Agilisys has released the findings of its first UK Contact Centre Quality Monitoring Survey, a study into how organisations approach quality monitoring and the tools and technologies they use to measure customer experience.
The survey, which was distributed to over 3000 individuals from private and public sector organisations, has uncovered some interesting findings about the effectiveness of many quality monitoring programmes.
Over one third of respondents admitted they do not have the time to monitor quality properly, with the same number confirming they need better evaluation and reporting tools to do the job. Just under one third of respondents also said they needed more resource to deliver effective programmes.
Barrie Collins, client solutions director at Agilisys, said: “These figures appear worrying in a business landscape where high quality customer experience has never been more important to achieve competitive advantage. In our view, quality measurement is no longer a ‘nice to have’ but an integral part of any customer service strategy. It’s essential to understand where organisations are most successful and where barriers to loyalty or repeat business exist. In the public sector a better understanding of quality of service enables the identification of failure demand and highlights opportunities to reduce costs and improve citizen experience.
“On a positive note, the survey does show that organisations are beginning to embrace the need for robust quality monitoring programmes. Just under half of respondents are actively reviewing their processes, while over two thirds are using quality monitoring for staff development – a real asset when engaged employees are proven to have a positive effect on the customer experience.”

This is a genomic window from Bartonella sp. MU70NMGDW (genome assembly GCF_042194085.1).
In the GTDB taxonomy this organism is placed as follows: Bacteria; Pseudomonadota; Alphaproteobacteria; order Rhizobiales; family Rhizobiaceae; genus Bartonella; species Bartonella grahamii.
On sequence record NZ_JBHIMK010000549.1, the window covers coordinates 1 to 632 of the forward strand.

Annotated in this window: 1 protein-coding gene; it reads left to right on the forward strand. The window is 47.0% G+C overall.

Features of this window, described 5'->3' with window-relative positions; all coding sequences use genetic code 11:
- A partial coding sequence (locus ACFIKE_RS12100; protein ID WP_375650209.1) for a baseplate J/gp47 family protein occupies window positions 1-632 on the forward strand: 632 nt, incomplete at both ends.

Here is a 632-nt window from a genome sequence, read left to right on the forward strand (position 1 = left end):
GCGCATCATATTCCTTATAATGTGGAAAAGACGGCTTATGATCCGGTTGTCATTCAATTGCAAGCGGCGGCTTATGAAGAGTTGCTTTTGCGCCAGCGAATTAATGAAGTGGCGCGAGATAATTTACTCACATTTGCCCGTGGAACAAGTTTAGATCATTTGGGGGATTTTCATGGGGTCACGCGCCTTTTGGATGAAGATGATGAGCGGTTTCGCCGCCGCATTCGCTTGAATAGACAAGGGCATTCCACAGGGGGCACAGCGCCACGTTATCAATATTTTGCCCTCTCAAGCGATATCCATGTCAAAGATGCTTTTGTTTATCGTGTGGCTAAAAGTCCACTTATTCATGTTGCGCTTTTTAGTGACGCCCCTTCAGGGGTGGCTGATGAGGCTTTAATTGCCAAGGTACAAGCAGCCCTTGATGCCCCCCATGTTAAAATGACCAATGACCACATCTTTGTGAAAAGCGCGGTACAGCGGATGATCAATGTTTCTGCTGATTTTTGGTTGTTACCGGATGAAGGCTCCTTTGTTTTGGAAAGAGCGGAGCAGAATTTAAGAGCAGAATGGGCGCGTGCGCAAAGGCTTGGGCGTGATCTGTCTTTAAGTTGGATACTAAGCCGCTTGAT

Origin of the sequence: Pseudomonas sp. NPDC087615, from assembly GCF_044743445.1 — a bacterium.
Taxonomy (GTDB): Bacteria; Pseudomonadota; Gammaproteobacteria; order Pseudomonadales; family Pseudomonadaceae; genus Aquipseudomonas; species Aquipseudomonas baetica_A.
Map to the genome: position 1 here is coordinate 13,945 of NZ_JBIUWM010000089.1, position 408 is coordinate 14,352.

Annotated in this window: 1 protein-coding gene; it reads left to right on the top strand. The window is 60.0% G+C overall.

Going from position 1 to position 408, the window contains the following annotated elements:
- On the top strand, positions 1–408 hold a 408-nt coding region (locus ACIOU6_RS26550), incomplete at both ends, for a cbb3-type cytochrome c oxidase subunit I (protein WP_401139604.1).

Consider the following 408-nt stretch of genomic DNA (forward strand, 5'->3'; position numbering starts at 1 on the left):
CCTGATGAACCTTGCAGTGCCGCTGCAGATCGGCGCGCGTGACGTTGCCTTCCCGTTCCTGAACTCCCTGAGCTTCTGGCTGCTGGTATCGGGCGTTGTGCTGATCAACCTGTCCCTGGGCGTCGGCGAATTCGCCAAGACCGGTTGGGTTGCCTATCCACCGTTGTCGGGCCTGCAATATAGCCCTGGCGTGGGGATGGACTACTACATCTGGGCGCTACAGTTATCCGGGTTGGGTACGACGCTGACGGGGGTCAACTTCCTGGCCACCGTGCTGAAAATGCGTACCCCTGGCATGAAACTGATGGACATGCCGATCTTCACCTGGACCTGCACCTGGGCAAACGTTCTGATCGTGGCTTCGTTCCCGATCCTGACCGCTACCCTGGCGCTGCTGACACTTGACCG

Technology the driving force
The report also highlights how transforming the contact centre relies on resource, technology and expertise. While there is consensus among organisations that more resource is needed, the most critical requirement is for better tools and a better understanding of how to apply these tools to their quality processes.
The survey results highlight another area for concern in today’s multi-channel market: the complexity of monitoring quality across the proliferation of customer contact routes. The survey reveals that nearly two thirds of organisations are not applying their quality monitoring processes to either social or web based channels.
Collins added: “Again, this is a concerning figure because, while social and web channels may be considered secondary routes to customer service by many organisations, in today’s digital age they are often the channel of choice for many customers. It is therefore imperative that online channels are moved into the monitoring mix to ensure consistency of service across all customer touch points, and to ensure organisations aren’t missing feedback that may impact their business.”
Full results of the survey can be found here.